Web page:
Speculative Fiction Saturday: Devil’s Advocate

Devils AdvocateLast week, I told you that I enjoyed the Keanu Reeves movie of Constantine, a story filled with angels and demons, even if they are not necessarily biblical in their depiction. While I am comfortable watching a film where spiritual warfare takes a very physical form, I just found that I had a hard time believing in the basic concept behind this film.

Before I get to talking about what this film is about, I have to ask: “What do you think a film called Devil’s Advocate would be about?” If you said: “I don’t know something about a devil and a lawyer”, you would be correct. It was like someone started with that idea, and somewhere along the line, they could figure out how to sustain it.

It begins in a courtroom, where Keanu Reeves plays Kevin Lomax, who is playing a lawyer, with some Southern accent. He does as good as a job as you might think, and it looks like he did at least some research before or after he took the role. Lomax is defending some teacher charged with sexual harassment, and it looks like he is going to lose as the key witness has a story that sounds genuine. Lomax takes a recess, and then goes and wins the case.

Lomax is then given an offer to work at a prestigious law firm in New York City, and it is quite a package. He and his wife, Mary Ann, (who is played by Charlize Theron before she became a serious A-List star) are given an apartment, and everyone who works at this law firm works lives there.

The head man is John Milton, played by Al Pacino. Yes, his name is the same as the writer of Paradise Lost, which is an epic poem about the devil’s fall from heaven. In all honesty, I don’t believe that story about the devil being in heaven originally, but I don’t want to get into that. The point is that John Milton is the devil, in case that apparently symbolic name didn’t give you a clue.

Lomax has a mother who doesn’t like her son embracing such “worldly” things, and that is probably as accurate a description as I can say. At the same time, Mary Ann Lomax is attempting to embrace this life of luxury, but there is this part of her telling her that it isn’t right. As a result, she breaks down mentally over what seems to be the smallest thing: the color of her apartment.

Mixed in with this is, Lomax has to take on a new client named Alexander Cullen (no relation to the family in Twilight) who has been accused of stabbing his wife. Cullen is played by Craig T. Nelson, but he’s not figured into the story much. Lomax doesn’t seem to want to take the time to take care of his wife’s health, but seems determined to solve the case.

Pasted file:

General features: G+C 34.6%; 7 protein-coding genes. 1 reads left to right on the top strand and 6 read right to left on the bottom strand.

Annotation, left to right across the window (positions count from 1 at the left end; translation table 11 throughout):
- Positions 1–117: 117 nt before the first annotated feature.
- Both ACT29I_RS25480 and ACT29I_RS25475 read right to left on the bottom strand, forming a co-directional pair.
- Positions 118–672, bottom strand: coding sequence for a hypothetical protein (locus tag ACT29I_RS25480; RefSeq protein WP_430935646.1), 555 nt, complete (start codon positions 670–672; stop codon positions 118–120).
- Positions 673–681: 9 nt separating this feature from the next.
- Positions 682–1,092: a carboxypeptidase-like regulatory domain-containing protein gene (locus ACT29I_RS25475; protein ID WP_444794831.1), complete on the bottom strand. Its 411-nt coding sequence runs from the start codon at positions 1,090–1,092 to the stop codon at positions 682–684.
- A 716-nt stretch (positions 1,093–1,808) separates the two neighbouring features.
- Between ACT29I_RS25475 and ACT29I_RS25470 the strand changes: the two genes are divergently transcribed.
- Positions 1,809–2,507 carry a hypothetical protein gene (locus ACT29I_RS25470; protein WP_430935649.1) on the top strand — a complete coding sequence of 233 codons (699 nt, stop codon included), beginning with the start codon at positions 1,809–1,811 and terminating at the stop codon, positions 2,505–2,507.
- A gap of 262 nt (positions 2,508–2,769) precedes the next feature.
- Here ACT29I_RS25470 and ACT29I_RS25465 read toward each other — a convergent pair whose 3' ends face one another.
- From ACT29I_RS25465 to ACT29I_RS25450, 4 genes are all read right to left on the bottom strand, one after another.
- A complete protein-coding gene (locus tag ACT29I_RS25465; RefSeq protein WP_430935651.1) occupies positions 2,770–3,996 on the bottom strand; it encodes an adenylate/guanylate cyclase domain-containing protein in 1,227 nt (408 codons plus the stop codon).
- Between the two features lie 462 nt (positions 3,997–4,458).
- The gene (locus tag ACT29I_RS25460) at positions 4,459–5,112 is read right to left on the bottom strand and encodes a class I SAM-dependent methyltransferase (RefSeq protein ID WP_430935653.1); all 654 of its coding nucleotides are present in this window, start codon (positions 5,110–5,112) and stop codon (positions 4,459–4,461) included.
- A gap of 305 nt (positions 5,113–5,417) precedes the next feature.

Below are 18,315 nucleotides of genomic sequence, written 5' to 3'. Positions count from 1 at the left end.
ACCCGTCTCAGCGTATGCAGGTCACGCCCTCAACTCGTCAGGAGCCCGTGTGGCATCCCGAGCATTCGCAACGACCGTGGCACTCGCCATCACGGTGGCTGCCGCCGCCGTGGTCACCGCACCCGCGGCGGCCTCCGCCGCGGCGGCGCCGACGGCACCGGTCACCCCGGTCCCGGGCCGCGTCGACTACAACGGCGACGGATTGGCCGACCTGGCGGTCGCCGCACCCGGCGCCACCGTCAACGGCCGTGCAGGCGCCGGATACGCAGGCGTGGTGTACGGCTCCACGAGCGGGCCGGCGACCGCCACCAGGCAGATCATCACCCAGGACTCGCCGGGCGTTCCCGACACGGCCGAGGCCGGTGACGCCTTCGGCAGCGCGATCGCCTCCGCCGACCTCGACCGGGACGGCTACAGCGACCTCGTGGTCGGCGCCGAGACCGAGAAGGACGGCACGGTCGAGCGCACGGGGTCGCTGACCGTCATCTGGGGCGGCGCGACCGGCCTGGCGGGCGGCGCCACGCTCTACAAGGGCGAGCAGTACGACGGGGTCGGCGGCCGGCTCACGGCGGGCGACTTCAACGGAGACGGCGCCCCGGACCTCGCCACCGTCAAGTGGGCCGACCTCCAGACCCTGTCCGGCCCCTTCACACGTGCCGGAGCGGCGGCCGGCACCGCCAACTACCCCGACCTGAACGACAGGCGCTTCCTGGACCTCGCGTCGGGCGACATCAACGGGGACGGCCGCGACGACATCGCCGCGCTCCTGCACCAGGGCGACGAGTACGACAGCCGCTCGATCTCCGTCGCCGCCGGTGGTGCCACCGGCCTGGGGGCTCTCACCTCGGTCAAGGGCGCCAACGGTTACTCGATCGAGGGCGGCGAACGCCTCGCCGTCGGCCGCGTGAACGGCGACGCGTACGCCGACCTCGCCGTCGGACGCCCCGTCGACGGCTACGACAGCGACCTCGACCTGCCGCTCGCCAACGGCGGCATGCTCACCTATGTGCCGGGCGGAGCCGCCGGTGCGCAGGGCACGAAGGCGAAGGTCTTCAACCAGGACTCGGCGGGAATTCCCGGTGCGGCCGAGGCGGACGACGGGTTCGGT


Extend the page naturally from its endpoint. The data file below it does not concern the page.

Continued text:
Now, here’s what is interesting. There is a scene where Lomax insists that he can win the case, and then deal with his wife. It is John Milton, the devil character that tries to talk him out of it. You heard me, the devil actually wanted Lomax to do the right thing.

Now, up to this point, this film actually has some interesting ideas, and I thought that perhaps this would be an interesting morality tale about resisting the broad and narrow path. Then at some point, this film just goes a little crazy, as does Mary Ann. At this point, I’m going to spoil this film, because it would be better to read my description that to see this film.

Apparently, the devil molests Lomax’s wife, and she is so distraught over it that she kills herself. This is pretty heavy subject matter, and since I can’t say that the devil has the power to sexually molest a mortal, I can’t really recommend this film after this point.

Then the devil reveals that he has a lot of power, sticking his finger into one of those holy water receptacles at a church and the water boils. Assuming that the devil can take physical form like this, do we really need to make him an X-man?

In other words, the devil is way too powerful. There is a scene where everyone in New York City but Lomax just inexplicably disappears, like the opening of Vanilla Sky and all of I Am Legend. A lot of money probably went into that effect, and it feels needless.

At the end of the film, the devil seems to make a case for bringing Lomax on his team, but I’m not really certain what he wants him to do. Does the devil want to just go against God, somehow, and how? It isn’t very clear, and then there is this revelation that the devil is Lomax’s father, and this woman Lomax was attracted to is his sister, and…oh, this film is a mess.

Then the ending happens, where it is revealed that the entire film, where Lomax wins the first child molester case, to going to New York, until the end where Lomax kills himself (don’t ask) is completely fake. It is some kind of dream or thought from the main character, as he realizes that he can’t defend his child molester client. He then backs out of the case, even though he could be disbarred.

In the end, Lomax walks away with his now living wife, and a reporter stops him along the way. Apparently, the reporter is going to have a great story, and Lomax is about to become a star of a media circus. It is revealed that the reporter is the devil in disguise, and his last line is about how vanity will get to this man.

So we have an “evil lives on” ending. I never did like that idea of an ending, and I suppose that this is a cautionary tale…maybe. Actually, I can’t figure out what the point of this film is, only that I can’t stand endings where the reset switch is hit.

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